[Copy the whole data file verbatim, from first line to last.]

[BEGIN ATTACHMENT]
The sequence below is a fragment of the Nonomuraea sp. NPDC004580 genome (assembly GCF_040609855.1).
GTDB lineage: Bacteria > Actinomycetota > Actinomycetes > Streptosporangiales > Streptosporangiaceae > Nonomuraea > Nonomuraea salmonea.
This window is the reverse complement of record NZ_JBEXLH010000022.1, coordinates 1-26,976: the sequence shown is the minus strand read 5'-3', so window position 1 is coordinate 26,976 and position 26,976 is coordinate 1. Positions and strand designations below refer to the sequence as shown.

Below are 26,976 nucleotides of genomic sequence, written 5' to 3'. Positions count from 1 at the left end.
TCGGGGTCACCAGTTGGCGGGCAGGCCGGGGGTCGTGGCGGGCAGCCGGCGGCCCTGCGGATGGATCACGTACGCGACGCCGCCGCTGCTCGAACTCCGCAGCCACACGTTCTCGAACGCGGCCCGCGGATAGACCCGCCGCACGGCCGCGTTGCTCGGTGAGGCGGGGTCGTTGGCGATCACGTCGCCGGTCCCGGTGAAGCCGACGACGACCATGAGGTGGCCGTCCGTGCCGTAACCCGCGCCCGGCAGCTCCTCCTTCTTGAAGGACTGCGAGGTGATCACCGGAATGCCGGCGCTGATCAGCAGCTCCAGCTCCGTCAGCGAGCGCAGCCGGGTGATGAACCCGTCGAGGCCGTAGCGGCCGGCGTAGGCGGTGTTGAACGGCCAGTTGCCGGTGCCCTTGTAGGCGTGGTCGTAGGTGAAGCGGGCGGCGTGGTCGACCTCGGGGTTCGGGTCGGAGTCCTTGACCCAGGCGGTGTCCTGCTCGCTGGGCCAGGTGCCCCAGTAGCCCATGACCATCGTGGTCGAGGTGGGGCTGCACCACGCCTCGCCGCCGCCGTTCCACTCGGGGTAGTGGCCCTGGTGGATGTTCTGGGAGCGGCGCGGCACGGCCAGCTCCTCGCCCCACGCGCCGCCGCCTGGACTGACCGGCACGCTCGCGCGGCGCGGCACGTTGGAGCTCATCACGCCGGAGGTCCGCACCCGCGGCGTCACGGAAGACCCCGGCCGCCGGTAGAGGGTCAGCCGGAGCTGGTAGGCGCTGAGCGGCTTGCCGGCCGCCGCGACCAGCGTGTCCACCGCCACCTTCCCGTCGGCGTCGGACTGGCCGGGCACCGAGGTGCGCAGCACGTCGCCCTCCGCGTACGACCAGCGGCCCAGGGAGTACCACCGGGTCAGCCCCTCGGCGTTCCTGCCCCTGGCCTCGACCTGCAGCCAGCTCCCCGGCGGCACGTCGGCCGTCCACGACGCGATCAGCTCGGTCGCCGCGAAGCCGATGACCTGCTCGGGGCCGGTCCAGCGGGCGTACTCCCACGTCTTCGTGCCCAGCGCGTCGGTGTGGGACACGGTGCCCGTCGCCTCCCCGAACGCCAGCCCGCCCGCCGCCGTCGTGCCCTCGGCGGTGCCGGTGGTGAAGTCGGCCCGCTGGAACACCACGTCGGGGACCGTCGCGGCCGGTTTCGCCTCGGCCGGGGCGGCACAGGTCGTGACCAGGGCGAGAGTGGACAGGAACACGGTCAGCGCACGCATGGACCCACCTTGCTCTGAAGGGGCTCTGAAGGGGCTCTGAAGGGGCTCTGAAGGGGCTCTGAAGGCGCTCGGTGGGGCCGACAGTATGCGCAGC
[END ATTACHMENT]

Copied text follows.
The sequence below is a fragment of the Nonomuraea sp. NPDC004580 genome (assembly GCF_040609855.1).
GTDB lineage: Bacteria > Actinomycetota > Actinomycetes > Streptosporangiales > Streptosporangiaceae > Nonomuraea > Nonomuraea salmonea.
This window is the reverse complement of record NZ_JBEXLH010000022.1, coordinates 1-26,976: the sequence shown is the minus strand read 5'-3', so window position 1 is coordinate 26,976 and position 26,976 is coordinate 1. Positions and strand designations below refer to the sequence as shown.

Below are 26,976 nucleotides of genomic sequence, written 5' to 3'. Positions count from 1 at the left end.
TCGGGGTCACCAGTTGGCGGGCAGGCCGGGGGTCGTGGCGGGCAGCCGGCGGCCCTGCGGATGGATCACGTACGCGACGCCGCCGCTGCTCGAACTCCGCAGCCACACGTTCTCGAACGCGGCCCGCGGATAGACCCGCCGCACGGCCGCGTTGCTCGGTGAGGCGGGGTCGTTGGCGATCACGTCGCCGGTCCCGGTGAAGCCGACGACGACCATGAGGTGGCCGTCCGTGCCGTAACCCGCGCCCGGCAGCTCCTCCTTCTTGAAGGACTGCGAGGTGATCACCGGAATGCCGGCGCTGATCAGCAGCTCCAGCTCCGTCAGCGAGCGCAGCCGGGTGATGAACCCGTCGAGGCCGTAGCGGCCGGCGTAGGCGGTGTTGAACGGCCAGTTGCCGGTGCCCTTGTAGGCGTGGTCGTAGGTGAAGCGGGCGGCGTGGTCGACCTCGGGGTTCGGGTCGGAGTCCTTGACCCAGGCGGTGTCCTGCTCGCTGGGCCAGGTGCCCCAGTAGCCCATGACCATCGTGGTCGAGGTGGGGCTGCACCACGCCTCGCCGCCGCCGTTCCACTCGGGGTAGTGGCCCTGGTGGATGTTCTGGGAGCGGCGCGGCACGGCCAGCTCCTCGCCCCACGCGCCGCCGCCTGGACTGACCGGCACGCTCGCGCGGCGCGGCACGTTGGAGCTCATCACGCCGGAGGTCCGCACCCGCGGCGTCACGGAAGACCCCGGCCGCCGGTAGAGGGTCAGCCGGAGCTGGTAGGCGCTGAGCGGCTTGCCGGCCGCCGCGACCAGCGTGTCCACCGCCACCTTCCCGTCGGCGTCGGACTGGCCGGGCACCGAGGTGCGCAGCACGTCGCCCTCCGCGTACGACCAGCGGCCCAGGGAGTACCACCGGGTCAGCCCCTCGGCGTTCCTGCCCCTGGCCTCGACCTGCAGCCAGCTCCCCGGCGGCACGTCGGCCGTCCACGACGCGATCAGCTCGGTCGCCGCGAAGCCGATGACCTGCTCGGGGCCGGTCCAGCGGGCGTACTCCCACGTCTTCGTGCCCAGCGCGTCGGTGTGGGACACGGTGCCCGTCGCCTCCCCGAACGCCAGCCCGCCCGCCGCCGTCGTGCCCTCGGCGGTGCCGGTGGTGAAGTCGGCCCGCTGGAACACCACGTCGGGGACCGTCGCGGCCGGTTTCGCCTCGGCCGGGGCGGCACAGGTCGTGACCAGGGCGAGAGTGGACAGGAACACGGTCAGCGCACGCATGGACCCACCTTGCTCTGAAGGGGCTCTGAAGGGGCTCTGAAGGGGCTCTGAAGGGGCTCTGAAGGCGCTCGGTGGGGCCGACAGTATGCGCAGC